We’re always trying out new spaces to shoot in. A few weeks ago, the brilliant Bernadette Lemon came round toÂ help us try out a few locations in the office, which has these lovely skylight windows in the ceiling.
We’d love to tell you the results were amazing and it’s revolutionised the wayÂ photography will now be done in the studio, but sadly that’s not the case.Â Dull days mean 1/15 sec and difficult focusing and the room really isn’t big enough to work easily without knocking over your tripod (three times). And people come traipsing through every now and againâ€¦ moan, moan, moan!
Anyway, it wasn’t all a completely disaster: Hasselblad managed to get a few nice, cleanÂ simple portraits of Bernadette, this one being our favourite.
â€˘ Ilford FP4 processed in Kodak D76 and scanned on an Epson V750
The lovely town of Appleby in the Lake District is a wonderful place,Â so we’ve been upset to see reports of the flooding happening there at the moment. This is a portrait from happier times in Appleby and shows one of the travellers that make a pilgrimage to the area every August for the annual horse fair. It was grabbed with a Holga that leaks like a sieve, hence the rather spectacular psychedelic fogging.
â€˘ Holga GF with Kodak Portra 400 (out of date)
For quite some time Leica was carted around in a bag as an everyday camera. Back and forth. Back and forth. The same journey from home to work. Back and forth.Â ForÂ years this car lay half covered by a tarpaulin, until one day Leica could contain herself no longer. She leapt out of the bag, marched up the drive and snapped a picture. Then legged it before anyone could come after her shouting “Oi! What are you doing?”
Rollei has been enjoying some bag time recently, being carried around Cambridge as an every day camera. This is the old Wests Renault garage on Newmarket road, which is abandoned now, earmarked for redevelopment as student digs.
One of the young digital whippersnappers had stopped off to photograph the place a few weeks ago, but there is something about the square format that suited this viewÂ better.
â€˘ Rolleiflex T with 80mm /f3.5 lens. Ilford FP4, processed in Kodak D76
This is Neil. He’s our muse. While chatting about this picture we realised thatÂ he’sÂ two years younger than Rollei. We think they both look pretty stylish, despite their years.
â€˘ Rolleiflex T with 80mm f.3.5 lens. Ilford FP4 (out of date!) developed in Kodak D76.
GoodÂ news! Rollei is back from rehab in Liverpool. Heâ€™s now clean. And lubed and adjusted. Heâ€™s just had a roll of Ilford FP4Â through him and is tip-top shape. Expect more square pics in the future.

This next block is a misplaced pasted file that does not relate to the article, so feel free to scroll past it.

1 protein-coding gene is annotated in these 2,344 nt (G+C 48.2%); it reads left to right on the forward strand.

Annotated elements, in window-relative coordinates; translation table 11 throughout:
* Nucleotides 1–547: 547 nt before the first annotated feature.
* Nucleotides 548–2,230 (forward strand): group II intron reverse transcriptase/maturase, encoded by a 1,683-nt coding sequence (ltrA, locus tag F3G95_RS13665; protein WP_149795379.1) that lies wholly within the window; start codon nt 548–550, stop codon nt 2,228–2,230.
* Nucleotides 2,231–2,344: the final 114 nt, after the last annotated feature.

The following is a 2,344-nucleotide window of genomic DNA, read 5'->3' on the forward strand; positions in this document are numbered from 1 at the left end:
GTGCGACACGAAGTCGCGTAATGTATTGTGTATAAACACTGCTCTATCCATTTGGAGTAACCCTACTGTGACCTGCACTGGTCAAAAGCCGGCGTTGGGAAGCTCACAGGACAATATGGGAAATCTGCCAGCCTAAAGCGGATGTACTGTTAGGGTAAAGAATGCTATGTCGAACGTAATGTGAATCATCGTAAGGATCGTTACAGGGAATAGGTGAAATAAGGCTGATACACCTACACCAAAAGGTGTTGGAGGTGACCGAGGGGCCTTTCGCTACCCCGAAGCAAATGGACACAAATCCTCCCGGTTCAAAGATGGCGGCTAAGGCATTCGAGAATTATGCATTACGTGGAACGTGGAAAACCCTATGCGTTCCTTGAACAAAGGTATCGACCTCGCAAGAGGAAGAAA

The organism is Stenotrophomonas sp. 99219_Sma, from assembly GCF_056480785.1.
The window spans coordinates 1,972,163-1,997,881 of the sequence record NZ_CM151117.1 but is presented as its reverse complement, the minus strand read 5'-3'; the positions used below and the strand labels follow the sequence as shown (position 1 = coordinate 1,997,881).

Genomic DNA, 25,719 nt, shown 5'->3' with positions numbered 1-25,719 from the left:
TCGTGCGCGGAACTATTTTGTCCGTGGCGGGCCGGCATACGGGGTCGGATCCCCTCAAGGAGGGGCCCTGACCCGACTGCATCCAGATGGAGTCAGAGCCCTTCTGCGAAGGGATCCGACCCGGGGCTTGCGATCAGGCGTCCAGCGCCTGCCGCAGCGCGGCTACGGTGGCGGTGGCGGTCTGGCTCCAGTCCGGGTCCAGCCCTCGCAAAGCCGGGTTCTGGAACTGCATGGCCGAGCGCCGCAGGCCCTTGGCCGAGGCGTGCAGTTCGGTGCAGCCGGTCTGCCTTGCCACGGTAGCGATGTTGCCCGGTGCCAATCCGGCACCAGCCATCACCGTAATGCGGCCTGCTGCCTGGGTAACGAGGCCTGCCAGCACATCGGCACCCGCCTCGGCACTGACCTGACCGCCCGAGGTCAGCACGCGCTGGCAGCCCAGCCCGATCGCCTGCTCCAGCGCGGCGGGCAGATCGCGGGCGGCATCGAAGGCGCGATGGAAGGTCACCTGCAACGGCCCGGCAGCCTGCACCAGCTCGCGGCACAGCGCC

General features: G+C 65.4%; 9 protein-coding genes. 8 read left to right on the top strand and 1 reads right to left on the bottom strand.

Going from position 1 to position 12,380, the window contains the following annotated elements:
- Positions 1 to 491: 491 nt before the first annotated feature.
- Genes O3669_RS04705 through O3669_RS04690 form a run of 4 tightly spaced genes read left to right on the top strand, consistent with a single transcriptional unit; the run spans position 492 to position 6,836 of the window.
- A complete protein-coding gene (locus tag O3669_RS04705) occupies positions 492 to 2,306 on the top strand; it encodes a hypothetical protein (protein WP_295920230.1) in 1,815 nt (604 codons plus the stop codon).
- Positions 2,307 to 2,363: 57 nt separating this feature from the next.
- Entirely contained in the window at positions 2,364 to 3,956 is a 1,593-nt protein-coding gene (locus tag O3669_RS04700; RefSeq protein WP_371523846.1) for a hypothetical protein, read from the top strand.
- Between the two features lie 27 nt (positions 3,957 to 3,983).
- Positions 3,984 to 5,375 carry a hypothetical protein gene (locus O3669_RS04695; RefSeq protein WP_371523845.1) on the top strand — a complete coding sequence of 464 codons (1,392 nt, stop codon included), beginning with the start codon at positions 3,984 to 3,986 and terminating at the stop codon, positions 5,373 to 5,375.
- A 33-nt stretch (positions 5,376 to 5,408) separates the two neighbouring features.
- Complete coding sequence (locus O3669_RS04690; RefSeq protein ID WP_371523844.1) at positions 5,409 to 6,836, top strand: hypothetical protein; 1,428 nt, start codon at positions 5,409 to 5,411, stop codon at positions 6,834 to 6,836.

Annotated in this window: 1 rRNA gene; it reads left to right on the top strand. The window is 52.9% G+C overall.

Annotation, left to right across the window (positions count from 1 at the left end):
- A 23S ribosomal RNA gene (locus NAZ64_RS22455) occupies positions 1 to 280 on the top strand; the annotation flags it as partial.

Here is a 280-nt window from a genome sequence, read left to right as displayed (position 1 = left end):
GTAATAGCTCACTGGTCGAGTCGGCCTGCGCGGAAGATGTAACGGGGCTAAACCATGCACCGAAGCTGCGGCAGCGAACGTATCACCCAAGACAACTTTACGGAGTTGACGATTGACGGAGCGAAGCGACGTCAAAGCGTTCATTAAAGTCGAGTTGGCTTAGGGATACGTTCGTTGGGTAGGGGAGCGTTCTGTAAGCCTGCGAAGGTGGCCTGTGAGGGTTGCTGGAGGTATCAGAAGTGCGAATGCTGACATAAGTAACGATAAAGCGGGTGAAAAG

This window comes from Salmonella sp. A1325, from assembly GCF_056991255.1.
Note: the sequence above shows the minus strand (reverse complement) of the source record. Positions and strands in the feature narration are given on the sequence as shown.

â€˘ Rolleiflex T with 80mm f.3.5 lens. Ilford FP4 (out of date!) developed in Kodak D76
Throwback Thursday: When Leica went to The Gambia back in 2011 sheÂ enjoyed flexing her photojournalist bones. This picture shows the fishing fleet in Banjul coming in to shore with the day’s catch.Â Fishermen ranÂ up the beach from their boats carrying trays of fish above their heads. On the pier locals bargained with sellers for the best deals, and Leica got shouted at a couple of times for being too sneaky when taking pictures.
Nikon is a friend of ours. Heâ€™s been a bit full of himself since he was described favourably as â€śthe very best cameras ever made by Nikon, or anyone.â€ť Itâ€™s given him a lot of confidence that â€“Â to be honest â€“Â some people find annoying.
For example, while out for a drink with a friend one evening he spied this spivy-looking chap sitting on the other side of the pub. As bold as brass he gets up and marches over to the poor guy, whoâ€™s enjoying a drink with his girlfriend. He buts into the conversation and says â€śAlright!? Can I take yer picture, mate?â€ť
â€śUm, yeahâ€ť the guy says. â€śIf you like.â€ť
â€śClick, whir. Click, whir. Click, whir,â€ť says Nikon. â€śCan you just look over here for a minute?â€ť
â€śErr, actually no. I think thatâ€™s enough now.â€ť
â€śOh. Right. Fair enough.â€ť
Everyone likes to see a smart arse put back in their box, donâ€™t they.
â€˘Â Nikon FM3a with 35mm f/1.4 lens. Kodak Tri-XÂ developed in D76
These days, every good film camera needs a good scanner. But not every good scanner comes with good filmÂ carriers. Take for example the marvellous Epson Perfection 750 Pro â€“ it’s brilliant! Which makes it even more surprising that it comes with film holders that look like they’ve been made by Fisher Price.
So we were very pleased recently (during a late-night eBay session) to find a replacement 120-sizeÂ negative carrier from Doug Fisher at BetterScanning.com. Doug’s carriers feel like they’re made by Rolls Royce, and this one came with a sheet of anti-Newton ring glass that holds our negs and trannies as flat as a pancake for extra image-quality goodness.
Let the re-scanning of old photos begin! Here’s one from a l-o-n-g time ago taken at High Rocks in Kent. I think it was on a Bronica SQAi that stayed for a while – nice, but not as nice as the ‘blad.
â€˘ Bronica SQAi with 80mm lens. Kodak Portra 160 developed at Multiprint.
You’re not always allowed into Cambridge Colleges, and evenÂ thenÂ you’reÂ not allowed to just wander anywhere. But Leica is a discreet little thing â€“ she sneaks in when no one is looking and works quietly without making a fuss.
This was taken on the day Leica sneaked into Queen’s College, Cambridge for a look around. Low sunshine streaming in through the archways of the cloister. What’s not to like about a day like that?
â€˘ Leica M6 TTL and 35mm f/2 Summicron. Kodak CN400, developed by Snappy Snaps.